Some Judges and Magistrates have undergone a one-day training workshop on the new Narcotic Control Commission Act 2020 (Act 1019).
The workshop is part of efforts to sensitize critical stakeholders, particularly Judges of the Lower and Higher Courts to know their role in the enforcement of the new policy.
It is organised by the POS Foundation and the Judicial Training Institute in partnership with International Drug Policy Consortium (IDPC) and West Africa Drug Policy Network (WADPN) – Ghana chapter with funding from Open Society Initiative For West Africa (OSIWA).
The new Act was passed on March 20, 2020 and assented to by the President on May 11, 2020. The new law represents an important example for drug policy reform advocacy in West Africa.
Ghana’s new drug law seeks to treat drug use and dependence as a public health issue rather than focusing on law enforcement, incarceration, punishment and repression.
The new law has converted the prison term for drug possession for personal use into a fine of between 200 and 500 penalty units (translating to GH₵2,400 to GH₵6,000).
Speaking at the opening ceremony, a Court of Appeal judge, Justice Sir Dennis Adjei, stated that the new Act is intended to address the inherent problems of the old law which did not take into account the interest of persons who may decide to use cannabis, and other narcotic drugs but not to sell or distribute same although it is not permissible to do so.
He said one challenge associated with the old law was how judges and magistrates interpreted the ‘possession’ and ‘use’ component of it “which rendered the text absurd because some of us were of the opinion that before it comes to you for use, you must possess it”.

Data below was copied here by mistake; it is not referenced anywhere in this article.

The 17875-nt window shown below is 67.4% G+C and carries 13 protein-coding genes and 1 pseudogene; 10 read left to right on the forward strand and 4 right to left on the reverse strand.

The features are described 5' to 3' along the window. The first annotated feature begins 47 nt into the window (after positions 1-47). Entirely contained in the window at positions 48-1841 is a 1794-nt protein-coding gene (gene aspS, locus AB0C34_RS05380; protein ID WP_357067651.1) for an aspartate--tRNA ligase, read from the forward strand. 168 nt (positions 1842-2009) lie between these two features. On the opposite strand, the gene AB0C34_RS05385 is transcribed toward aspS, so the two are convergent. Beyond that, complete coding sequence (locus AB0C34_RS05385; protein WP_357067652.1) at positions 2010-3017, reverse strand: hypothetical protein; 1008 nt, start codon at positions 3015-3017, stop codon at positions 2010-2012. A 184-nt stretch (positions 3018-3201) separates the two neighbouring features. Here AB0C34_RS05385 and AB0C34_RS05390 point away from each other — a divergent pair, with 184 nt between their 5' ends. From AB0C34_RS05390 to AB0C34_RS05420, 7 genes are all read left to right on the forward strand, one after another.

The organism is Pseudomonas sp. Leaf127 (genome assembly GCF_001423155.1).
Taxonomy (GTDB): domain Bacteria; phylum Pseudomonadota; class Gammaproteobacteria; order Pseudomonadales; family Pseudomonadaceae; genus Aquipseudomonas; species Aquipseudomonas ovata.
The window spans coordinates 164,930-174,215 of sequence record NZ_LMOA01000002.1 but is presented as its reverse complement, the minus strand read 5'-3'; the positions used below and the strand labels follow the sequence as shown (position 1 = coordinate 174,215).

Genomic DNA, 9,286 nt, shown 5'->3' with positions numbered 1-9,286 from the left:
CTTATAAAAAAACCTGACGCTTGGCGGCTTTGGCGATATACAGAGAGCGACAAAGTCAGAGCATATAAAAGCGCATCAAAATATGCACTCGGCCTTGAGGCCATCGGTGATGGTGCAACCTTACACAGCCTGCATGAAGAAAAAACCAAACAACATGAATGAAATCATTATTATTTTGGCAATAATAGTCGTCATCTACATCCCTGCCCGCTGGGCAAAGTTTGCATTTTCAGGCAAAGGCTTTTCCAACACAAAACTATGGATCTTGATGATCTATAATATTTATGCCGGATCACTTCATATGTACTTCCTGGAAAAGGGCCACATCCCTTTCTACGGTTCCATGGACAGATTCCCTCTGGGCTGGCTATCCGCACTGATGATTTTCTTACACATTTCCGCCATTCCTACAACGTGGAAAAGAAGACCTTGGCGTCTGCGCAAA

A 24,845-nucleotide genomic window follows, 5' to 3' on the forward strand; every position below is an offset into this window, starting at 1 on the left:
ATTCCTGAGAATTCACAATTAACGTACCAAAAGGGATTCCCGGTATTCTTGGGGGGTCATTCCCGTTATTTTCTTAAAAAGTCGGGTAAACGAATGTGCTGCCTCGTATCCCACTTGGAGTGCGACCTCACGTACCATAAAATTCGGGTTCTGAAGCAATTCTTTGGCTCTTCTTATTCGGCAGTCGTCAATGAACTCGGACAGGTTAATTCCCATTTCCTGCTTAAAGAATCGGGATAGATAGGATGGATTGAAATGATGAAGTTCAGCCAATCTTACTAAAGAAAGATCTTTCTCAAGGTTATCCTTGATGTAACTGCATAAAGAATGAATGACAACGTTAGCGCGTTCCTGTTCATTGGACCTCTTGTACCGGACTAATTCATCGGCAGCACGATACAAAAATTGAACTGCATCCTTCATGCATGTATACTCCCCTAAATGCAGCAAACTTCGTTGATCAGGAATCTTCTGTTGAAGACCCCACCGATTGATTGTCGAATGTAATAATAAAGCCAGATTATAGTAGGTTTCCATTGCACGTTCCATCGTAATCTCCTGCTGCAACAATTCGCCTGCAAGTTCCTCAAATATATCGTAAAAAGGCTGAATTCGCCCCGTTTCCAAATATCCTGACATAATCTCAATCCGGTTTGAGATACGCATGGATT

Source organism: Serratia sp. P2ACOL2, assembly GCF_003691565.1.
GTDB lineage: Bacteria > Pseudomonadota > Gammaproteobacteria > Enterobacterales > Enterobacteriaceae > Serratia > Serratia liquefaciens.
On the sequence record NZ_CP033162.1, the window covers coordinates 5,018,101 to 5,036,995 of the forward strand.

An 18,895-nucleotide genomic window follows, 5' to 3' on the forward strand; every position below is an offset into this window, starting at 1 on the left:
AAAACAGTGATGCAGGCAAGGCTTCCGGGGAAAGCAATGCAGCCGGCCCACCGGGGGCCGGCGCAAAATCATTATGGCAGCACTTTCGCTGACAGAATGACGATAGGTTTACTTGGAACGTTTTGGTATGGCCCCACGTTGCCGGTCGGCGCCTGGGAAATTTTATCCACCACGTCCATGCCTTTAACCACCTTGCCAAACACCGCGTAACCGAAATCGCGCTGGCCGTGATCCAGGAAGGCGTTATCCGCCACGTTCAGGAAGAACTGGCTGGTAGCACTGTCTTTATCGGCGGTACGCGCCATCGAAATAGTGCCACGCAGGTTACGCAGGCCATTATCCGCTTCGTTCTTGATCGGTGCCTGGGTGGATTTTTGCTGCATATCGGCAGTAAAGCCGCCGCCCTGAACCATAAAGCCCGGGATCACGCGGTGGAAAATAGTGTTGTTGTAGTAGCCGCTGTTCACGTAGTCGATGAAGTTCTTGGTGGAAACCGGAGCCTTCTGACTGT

“The law maker intended that when it was for use then you supress the possession and make use of the use so now the new law has taken that into account and it has clearly stated the position. And there are other things that the new law has introduced, particularly with respect to sentencing and procedure”, Justice Adjei added.
Executive Director of POS Foundation, Jonathan Osei Owusu, indicated that the new Law provided that instead of sending people to prison for up to 10 years for possession of drugs for personal use, they will offer alternatives to incarceration and criminalisation.
He said further to the discourse on the implementation of the new law, it is important to sensitize critical stakeholders, particularly Judges of the Lower and Higher Courts to know their role in its delivery while consulting them on the best practice in the implementation process – including the provision of harm reduction to people who use drugs when they come into contact with them.
The Director General of Prisons, Isaac Egyir, in a speech read for him commended the fact that the new Act has made provisions for alternatives to imprisonment, including fines for offence of drug possession for personal use although the Prison Service still receives persons convicted and sentenced to prison for narcotic drug use.
Source: Daily Guide